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Trump Ally Manafort Will Register as Foreign Agent, Spokesman says


FILE - Paul Manafort, then chairman of Republican Donald Trump's presidential campaign, talks to reporters on the floor of the Republican National Convention at Quicken Loans Arena in Cleveland, July 17, 2016.

Paul Manafort, who served last year as U.S. President Donald Trump's campaign manager, is planning to register with the Justice Department as a foreign agent, his spokesman said on Wednesday.

Manafort's lobbying for a foreign client ended before he began working on Trump's presidential campaign "and was not conducted on behalf of the Russian government," spokesman Jason Maloni said in a statement.

Manafort's ties to Russia are part of probes underway by the Federal Bureau of Investigation and congressional intelligence committees into Moscow's interference in the 2016 presidential election, according to reports by the New York Times and other media.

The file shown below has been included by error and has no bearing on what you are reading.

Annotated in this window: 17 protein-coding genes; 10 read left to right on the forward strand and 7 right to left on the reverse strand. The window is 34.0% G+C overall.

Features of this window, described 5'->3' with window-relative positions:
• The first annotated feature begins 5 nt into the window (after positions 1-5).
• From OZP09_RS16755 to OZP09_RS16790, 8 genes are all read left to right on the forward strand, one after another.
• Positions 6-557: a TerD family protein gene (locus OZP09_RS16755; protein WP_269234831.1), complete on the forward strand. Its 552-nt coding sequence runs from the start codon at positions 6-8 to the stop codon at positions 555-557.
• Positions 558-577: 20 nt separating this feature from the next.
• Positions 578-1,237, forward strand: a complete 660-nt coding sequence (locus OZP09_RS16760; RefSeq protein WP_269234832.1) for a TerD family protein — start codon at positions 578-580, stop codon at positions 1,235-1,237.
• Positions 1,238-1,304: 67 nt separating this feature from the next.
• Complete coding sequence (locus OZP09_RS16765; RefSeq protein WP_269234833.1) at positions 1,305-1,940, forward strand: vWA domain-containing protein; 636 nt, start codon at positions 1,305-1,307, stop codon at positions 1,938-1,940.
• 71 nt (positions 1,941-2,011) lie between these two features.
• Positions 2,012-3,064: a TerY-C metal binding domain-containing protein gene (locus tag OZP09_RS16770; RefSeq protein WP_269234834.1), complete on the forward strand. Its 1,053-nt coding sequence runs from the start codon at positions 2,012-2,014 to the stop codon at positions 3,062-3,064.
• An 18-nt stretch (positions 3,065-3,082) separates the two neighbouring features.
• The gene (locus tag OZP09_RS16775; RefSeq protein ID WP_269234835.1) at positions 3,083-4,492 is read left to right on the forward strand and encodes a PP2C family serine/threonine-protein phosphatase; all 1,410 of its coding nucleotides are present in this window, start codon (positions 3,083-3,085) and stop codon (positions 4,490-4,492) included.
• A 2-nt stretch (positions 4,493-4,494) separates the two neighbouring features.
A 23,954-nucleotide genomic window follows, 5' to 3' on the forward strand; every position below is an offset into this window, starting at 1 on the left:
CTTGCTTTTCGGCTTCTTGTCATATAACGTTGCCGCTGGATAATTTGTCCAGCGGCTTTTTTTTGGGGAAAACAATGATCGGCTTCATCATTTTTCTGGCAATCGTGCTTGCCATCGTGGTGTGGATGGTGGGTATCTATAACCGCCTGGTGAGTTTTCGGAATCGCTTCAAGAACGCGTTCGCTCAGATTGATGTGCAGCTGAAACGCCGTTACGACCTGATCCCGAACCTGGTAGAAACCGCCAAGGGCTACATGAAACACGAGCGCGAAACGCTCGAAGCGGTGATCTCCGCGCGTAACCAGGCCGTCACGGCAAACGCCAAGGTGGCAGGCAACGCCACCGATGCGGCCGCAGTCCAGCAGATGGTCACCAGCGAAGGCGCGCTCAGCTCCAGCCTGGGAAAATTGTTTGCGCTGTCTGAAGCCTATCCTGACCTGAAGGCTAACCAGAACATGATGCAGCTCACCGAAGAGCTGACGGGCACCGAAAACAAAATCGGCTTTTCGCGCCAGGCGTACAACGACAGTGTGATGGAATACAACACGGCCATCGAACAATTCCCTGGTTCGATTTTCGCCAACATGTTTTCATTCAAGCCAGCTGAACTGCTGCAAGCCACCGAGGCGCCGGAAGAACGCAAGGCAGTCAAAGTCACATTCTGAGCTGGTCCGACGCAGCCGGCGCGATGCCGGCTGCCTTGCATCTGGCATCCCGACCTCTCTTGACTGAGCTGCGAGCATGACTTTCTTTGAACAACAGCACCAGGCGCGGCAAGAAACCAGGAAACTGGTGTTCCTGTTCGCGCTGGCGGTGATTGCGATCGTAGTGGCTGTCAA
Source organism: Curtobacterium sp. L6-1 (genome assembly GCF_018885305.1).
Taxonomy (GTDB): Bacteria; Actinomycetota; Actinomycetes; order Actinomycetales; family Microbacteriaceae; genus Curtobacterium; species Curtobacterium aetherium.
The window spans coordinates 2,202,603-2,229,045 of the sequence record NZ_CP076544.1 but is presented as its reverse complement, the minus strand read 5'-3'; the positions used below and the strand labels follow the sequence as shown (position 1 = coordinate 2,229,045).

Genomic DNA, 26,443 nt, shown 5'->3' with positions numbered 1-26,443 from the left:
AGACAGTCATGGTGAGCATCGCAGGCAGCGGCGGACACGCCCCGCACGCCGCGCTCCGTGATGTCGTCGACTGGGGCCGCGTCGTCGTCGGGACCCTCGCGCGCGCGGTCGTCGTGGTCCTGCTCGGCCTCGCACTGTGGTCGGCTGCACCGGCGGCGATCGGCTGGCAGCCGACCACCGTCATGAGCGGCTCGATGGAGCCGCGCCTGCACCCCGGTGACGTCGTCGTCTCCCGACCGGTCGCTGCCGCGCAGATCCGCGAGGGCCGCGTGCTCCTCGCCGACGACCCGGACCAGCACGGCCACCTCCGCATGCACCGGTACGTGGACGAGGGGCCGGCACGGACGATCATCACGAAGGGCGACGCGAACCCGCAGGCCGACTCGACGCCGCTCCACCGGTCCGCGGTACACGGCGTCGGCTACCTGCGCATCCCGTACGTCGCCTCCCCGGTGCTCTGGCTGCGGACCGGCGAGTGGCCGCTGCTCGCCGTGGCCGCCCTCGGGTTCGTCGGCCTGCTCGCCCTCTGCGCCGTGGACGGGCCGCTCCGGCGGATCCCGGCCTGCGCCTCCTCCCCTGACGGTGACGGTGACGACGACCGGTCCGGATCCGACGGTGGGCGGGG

Manafort has denied any impropriety and has volunteered to be interviewed by the House intelligence committee. Russia has deny interfering in the election.

"Since before the 2016 election, Mr. Manafort has been in discussions with federal authorities about the advisability of registering under FARA for some of his past political work," Mr. Maloni said, referring to the Foreign Agents Registration Act.

"Mr. Manafort received formal guidance recently from the authorities and he is taking appropriate steps in response to the guidance. The work in question was widely known," Maloni said. He declined to be more specific.

Manafort previously worked on behalf of the political party of Viktor Yanukovich, the former Kremlin-backed leader of Ukraine.

Manafort resigned from Trump's campaign last August, days after documents surfaced in Kiev suggesting he had received millions in undisclosed payments from Yanukovich's party.

The Associated Press reported on Wednesday that it had obtained financial records confirming that at least $1.2 million in payments were received by Manafort's consulting firm in the United States in 2007 and 2009.

"Any wire transactions received by my company are legitimate payments for political consulting work that was provided. I invoiced my clients and they paid via wire transfer, which I received through a U.S. bank," Manafort told the AP.

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